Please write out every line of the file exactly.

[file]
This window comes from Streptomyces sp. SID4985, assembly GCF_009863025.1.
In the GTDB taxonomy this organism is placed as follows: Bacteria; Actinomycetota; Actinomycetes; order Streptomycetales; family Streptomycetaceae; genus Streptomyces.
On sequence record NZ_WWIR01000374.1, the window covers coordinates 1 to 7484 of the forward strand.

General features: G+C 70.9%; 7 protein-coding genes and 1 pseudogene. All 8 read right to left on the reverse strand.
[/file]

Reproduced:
This window comes from Streptomyces sp. SID4985, assembly GCF_009863025.1.
In the GTDB taxonomy this organism is placed as follows: Bacteria; Actinomycetota; Actinomycetes; order Streptomycetales; family Streptomycetaceae; genus Streptomyces.
On sequence record NZ_WWIR01000374.1, the window covers coordinates 1 to 7484 of the forward strand.

General features: G+C 70.9%; 7 protein-coding genes and 1 pseudogene. All 8 read right to left on the reverse strand.